The most commercially successful superhero stories often feature men as their lead. It's an image of power that is rarely extended to women. This idea has been perpetuated throughout the media for centuries.
The imagery of paper dolls represents the cultural view that girls and women are two-dimensional objects subject to the whims of others. Meanwhile, superheroes are looked to as leaders and decision-makers.
Haynes’ wanted to turn these ideas around and place young girls in positions of leadership. By painting them as superheroes it celebrates the power within them to shift the culture and the society they have been born into. Like all women of today, they seek equality and the need to be seen for all they are. Haynes’ intent is for the viewer to feel her power, her confidence and to recognize her birthright; her human right.
The young girls in this series are from the Tchukudu Kids Home in the Democratic Republic of Congo.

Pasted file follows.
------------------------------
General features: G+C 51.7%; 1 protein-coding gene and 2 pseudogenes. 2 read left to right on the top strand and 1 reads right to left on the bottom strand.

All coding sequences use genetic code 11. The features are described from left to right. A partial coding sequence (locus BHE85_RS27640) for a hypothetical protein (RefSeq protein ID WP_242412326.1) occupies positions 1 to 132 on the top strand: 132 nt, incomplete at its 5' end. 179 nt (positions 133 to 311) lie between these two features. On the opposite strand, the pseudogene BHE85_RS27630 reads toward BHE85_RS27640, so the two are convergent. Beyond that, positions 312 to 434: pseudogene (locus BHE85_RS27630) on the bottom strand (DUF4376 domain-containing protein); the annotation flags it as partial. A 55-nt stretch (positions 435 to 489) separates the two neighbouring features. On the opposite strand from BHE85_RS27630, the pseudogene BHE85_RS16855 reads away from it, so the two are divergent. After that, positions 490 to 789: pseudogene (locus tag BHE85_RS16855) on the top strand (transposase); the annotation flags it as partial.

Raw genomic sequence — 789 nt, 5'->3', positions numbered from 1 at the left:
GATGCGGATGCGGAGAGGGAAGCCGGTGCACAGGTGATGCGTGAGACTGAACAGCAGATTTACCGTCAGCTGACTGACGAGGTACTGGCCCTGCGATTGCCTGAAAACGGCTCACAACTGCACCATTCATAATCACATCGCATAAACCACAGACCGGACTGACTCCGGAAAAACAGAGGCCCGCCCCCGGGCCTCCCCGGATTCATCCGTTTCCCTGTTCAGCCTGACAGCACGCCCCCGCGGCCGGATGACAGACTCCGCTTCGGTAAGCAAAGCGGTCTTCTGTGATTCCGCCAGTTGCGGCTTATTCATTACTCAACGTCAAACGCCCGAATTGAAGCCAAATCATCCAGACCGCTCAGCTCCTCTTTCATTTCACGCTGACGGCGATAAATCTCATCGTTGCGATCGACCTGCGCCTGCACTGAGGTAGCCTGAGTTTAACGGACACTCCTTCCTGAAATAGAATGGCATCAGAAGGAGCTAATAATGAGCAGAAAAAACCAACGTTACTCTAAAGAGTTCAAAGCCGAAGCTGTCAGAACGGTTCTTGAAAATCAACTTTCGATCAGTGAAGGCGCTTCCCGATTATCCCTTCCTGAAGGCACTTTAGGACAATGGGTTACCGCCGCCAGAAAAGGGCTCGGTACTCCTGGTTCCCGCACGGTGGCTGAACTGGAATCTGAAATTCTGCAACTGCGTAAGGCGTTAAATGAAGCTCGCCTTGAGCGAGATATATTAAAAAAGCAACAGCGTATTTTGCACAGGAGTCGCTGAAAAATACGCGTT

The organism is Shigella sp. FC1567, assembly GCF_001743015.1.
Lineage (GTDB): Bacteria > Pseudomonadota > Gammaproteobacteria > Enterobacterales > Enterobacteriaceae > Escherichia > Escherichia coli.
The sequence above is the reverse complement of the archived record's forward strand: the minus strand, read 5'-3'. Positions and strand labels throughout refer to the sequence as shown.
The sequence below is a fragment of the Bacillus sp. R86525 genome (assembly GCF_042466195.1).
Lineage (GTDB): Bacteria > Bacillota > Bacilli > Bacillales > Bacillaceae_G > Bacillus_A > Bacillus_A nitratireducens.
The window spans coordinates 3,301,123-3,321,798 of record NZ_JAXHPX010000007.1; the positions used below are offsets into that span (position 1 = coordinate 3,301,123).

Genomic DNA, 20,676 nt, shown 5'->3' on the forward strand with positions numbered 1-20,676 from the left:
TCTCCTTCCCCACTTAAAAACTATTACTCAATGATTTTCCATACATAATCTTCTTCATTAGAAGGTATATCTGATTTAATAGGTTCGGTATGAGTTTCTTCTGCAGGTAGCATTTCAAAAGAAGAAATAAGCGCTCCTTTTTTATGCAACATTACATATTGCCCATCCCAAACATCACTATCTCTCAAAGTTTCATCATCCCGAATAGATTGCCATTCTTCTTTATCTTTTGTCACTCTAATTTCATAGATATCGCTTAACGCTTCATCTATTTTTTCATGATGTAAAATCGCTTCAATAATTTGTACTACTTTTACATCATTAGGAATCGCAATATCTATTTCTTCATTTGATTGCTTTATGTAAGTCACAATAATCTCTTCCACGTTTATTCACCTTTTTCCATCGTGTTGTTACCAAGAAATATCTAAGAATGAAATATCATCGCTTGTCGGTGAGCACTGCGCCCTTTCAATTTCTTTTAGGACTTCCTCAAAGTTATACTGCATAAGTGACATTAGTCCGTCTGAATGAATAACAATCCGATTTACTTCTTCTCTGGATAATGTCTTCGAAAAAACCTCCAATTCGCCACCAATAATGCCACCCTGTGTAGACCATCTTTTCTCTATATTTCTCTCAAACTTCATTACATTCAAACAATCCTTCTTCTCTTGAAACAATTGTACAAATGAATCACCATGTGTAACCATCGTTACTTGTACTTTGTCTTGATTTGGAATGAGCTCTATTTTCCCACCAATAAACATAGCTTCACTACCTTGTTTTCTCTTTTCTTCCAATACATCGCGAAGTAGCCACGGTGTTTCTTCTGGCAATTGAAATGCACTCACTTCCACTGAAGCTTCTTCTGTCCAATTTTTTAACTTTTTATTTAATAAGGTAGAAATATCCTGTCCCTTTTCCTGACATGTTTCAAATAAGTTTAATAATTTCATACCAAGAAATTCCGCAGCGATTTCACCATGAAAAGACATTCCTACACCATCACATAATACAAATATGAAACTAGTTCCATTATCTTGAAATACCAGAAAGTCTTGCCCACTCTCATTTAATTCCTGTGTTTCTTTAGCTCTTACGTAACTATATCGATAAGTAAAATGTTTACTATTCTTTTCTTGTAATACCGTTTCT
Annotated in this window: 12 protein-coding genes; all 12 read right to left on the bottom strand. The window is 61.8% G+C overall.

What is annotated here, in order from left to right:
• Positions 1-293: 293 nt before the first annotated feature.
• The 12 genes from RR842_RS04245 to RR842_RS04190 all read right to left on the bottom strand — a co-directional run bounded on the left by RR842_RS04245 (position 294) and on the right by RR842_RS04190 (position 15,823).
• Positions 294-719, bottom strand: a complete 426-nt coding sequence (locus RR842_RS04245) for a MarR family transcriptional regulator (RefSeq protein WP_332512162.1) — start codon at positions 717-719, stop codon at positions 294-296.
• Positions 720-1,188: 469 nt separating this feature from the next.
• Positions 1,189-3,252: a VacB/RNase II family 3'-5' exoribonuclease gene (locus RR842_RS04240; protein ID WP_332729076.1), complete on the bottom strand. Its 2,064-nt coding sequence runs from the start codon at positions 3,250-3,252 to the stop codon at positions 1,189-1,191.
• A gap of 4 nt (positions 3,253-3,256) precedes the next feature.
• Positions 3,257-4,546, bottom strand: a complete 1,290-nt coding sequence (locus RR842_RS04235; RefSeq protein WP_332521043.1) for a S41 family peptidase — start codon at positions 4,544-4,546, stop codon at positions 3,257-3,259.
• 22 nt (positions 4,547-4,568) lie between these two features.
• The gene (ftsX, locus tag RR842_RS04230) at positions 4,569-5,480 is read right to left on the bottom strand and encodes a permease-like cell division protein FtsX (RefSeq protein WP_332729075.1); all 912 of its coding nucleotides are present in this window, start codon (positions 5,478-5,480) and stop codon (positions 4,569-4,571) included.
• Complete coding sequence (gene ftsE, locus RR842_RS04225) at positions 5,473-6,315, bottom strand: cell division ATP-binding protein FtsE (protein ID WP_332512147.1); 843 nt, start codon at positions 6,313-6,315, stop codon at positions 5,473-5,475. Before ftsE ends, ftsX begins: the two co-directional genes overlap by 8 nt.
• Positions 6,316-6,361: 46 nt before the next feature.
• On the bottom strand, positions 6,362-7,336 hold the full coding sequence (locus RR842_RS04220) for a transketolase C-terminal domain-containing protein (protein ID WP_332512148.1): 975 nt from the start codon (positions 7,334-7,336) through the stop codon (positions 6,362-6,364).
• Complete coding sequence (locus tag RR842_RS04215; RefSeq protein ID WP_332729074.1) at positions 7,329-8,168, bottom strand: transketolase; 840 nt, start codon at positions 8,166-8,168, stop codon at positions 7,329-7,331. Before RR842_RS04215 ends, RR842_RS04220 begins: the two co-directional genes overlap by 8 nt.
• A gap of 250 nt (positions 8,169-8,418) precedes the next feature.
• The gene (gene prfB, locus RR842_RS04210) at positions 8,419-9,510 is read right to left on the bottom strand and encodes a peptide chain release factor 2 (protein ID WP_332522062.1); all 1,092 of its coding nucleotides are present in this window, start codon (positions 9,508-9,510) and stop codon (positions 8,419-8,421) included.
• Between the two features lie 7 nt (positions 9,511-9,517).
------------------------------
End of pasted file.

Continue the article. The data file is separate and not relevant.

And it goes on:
I began reworking a painting I had begun a few months earlier the day after the United States Presidential Inauguration. With tears running down my face and a lump stuck in my throat, I listened to the words of grace and courage by Amanda Gorman.
She is the age of my own children. She represents potential and hope for our global future.
As she spoke "a skinny Black girl descended from slaves and raised by a single mother can dream of becoming President", I thought of the 140 children cared for at the Tchukudu Kids Home. I want all the world’s children to have such big dreams. Making sure they have the support, infrastructure and opportunities to fulfill those dreams rest on all our shoulders. We can all do better.
When day comes we step out of the shade,
aflame and unafraid,
the new dawn blooms as we free it.
For there is always light,
if only we're brave enough to see it.
If only we're brave enough to be it.
- excerpt from 'The Hill We Climb' by Amanda Gorman
- 42" x 60"
- mixed media